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“Bite-Size Bits of Local, National, and Global History”

Forsyth in Rosebud County, Montana — The American West (Mountains)
 

Hunting Party Gone Wrong

 
 
Hunting Party Gone Wrong Marker image. Click for full size.
By Barry Swackhamer, September 13, 2020
1. Hunting Party Gone Wrong Marker
Inscription.  One the morning of May 23, 1876, two cavalrymen and a citizen teamster, attached to Colonel John Gibbon's Montana Column, were ambushed by a war party of Lakota in the bluffs on the north side of the Yellowstone a few miles downriver from this location. All three men were surrounded by Indians and killed in a short, intense firefight.
These men had taken it upon themselves to go hunting without permission although at times Colonel Gibbon permitted the practice. According to the journal of Lieutenant James Bradley, Gibbon's chief of scouts, the Colonel allowed his men to hunt because he viewed the experience being good for his men in terms of relieving camp boredom. Hunting parties also served as an effective means of scouting in the immediate vicinity of the base camp. A successful hunt also provided fresh meat for the troops.
Another hunting party observed the attack and returned to the base camp to get help. Three companies of the Second Cavalry found the bodies of the men a few miles north of Gibbon's camp. Two of the companies followed the trail of the hostiles for a period of time but broke off the pursuit suspecting a trap.
Hunting Party Gone Wrong Marker image. Click for full size.
By Barry Swackhamer, September 13, 2020
2. Hunting Party Gone Wrong Marker
The third company assisted in bringing the bodies back to camp for burial.
The bodies were wrapped in blankets donated by Crow scouts and buried beneath one of the large cottonwood trees northwest of the camp. A burial service was conducted at 7:00 PM with military honors. The diary of Holmes O. Paulding, a doctor attached to the Montana Column, records that hostiles were in attendance during a portion of the funeral service. The Lakota watched the proceedings from the bluffs on the south side of the Yellowstone River.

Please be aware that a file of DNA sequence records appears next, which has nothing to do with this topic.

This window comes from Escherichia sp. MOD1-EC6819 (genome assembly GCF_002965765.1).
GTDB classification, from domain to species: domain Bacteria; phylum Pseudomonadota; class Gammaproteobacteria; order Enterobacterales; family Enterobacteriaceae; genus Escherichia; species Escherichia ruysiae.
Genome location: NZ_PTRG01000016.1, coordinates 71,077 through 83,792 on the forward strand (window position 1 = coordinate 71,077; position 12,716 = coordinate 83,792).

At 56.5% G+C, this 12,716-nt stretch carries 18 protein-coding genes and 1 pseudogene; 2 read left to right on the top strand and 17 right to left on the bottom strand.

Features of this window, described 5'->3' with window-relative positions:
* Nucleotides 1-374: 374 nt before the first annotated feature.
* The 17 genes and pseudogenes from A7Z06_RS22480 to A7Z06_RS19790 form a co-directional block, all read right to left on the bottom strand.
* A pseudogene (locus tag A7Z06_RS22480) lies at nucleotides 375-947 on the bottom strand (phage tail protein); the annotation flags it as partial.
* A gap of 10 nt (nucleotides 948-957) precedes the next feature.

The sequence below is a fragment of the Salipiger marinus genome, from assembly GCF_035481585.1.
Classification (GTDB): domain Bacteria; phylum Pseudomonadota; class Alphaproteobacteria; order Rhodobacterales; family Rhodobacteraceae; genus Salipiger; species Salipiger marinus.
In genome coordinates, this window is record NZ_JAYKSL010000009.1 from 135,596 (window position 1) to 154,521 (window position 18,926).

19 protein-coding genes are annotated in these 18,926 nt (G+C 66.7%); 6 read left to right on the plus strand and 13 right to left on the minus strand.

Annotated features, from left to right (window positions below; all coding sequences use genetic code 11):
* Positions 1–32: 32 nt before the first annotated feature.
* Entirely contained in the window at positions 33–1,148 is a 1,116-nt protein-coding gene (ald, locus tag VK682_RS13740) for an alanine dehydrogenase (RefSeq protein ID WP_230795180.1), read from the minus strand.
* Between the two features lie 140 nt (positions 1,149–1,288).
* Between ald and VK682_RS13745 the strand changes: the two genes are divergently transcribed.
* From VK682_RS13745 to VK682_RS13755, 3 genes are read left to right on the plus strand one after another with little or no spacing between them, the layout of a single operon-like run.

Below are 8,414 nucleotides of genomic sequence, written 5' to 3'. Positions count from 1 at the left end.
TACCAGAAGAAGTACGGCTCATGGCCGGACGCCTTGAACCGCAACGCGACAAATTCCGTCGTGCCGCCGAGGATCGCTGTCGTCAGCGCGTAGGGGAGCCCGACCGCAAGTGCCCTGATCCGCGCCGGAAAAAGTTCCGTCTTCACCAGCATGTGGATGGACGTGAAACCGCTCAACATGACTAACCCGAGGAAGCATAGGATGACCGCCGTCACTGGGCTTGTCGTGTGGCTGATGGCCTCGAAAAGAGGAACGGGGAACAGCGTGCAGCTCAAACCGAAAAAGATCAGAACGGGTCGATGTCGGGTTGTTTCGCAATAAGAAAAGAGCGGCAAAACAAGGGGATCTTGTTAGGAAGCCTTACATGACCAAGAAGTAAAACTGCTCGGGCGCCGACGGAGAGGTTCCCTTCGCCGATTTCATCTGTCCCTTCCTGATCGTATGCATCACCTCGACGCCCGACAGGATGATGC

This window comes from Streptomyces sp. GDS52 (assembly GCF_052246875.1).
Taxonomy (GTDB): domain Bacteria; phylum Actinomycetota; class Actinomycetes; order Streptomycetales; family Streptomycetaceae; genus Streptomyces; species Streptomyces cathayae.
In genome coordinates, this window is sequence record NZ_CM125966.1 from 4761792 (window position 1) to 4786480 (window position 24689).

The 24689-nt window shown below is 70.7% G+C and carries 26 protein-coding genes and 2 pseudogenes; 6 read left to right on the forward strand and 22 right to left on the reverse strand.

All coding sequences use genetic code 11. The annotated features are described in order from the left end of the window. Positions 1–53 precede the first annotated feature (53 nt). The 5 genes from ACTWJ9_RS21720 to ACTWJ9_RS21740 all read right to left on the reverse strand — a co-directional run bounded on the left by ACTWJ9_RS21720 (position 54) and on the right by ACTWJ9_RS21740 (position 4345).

Erected by Custer Circle Project 2017 and Visit Southeast Montana Tourism.
 
Topics. This historical marker is listed in this topic list: Wars, US Indian.
 
Location. 46° 16.438′ N, 106° 40.721′ W. Marker is in Forsyth, Montana, in Rosebud County. Marker is at the intersection of North 15th Avenue and Potty Path on North 15th Avenue. The marker is found at the north end of North 15th Avenue, near the fishing access in Rosebud Park and beside the "Potty Path.". Touch for map. Marker is in this post office area: Forsyth MT 59327, United States of America. Touch for directions.
 
Other nearby markers. At least 8 other markers are within walking distance of this marker. 610 North Twelfth Avenue (approx. 0.2 miles away); 542 North Twelfth Avenue (approx. 0.2 miles away); Bachelors Club (approx. ¼ mile away); Sorenson Residence (approx.
Potty Path image. Click for full size.
By Barry Swackhamer, September 13, 2020
3. Potty Path
¼ mile away); 474 North Thirteenth Avenue (approx. ¼ mile away); Meredith Residence (approx. 0.3 miles away); 411 North Twelfth Avenue (approx. 0.3 miles away); E.A. Cornwell Residence (approx. 0.3 miles away). Touch for a list and map of all markers in Forsyth.
 
 
Credits. This page was last revised on January 16, 2021. It was originally submitted on January 16, 2021, by Barry Swackhamer of Brentwood, California. This page has been viewed 41 times since then. Photos:   1, 2, 3. submitted on January 16, 2021, by Barry Swackhamer of Brentwood, California.
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Feb. 25, 2021